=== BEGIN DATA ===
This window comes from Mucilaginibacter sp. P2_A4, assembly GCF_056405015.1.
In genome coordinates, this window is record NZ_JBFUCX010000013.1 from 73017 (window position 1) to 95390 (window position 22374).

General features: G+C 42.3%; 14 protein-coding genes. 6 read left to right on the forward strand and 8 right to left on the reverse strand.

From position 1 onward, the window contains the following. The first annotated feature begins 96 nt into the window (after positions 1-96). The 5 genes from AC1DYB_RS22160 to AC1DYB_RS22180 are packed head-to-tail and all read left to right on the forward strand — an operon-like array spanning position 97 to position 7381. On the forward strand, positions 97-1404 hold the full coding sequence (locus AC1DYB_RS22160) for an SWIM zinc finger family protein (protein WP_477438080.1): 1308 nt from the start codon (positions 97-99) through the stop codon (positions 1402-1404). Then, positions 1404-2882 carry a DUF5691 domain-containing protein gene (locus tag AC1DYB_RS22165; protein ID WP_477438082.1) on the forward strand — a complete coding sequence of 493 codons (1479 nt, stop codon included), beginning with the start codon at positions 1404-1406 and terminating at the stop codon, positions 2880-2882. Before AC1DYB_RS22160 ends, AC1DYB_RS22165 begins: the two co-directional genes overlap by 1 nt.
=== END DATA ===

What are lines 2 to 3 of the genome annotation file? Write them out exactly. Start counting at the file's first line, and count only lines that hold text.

In genome coordinates, this window is record NZ_JBFUCX010000013.1 from 73017 (window position 1) to 95390 (window position 22374).

General features: G+C 42.3%; 14 protein-coding genes. 6 read left to right on the forward strand and 8 right to left on the reverse strand.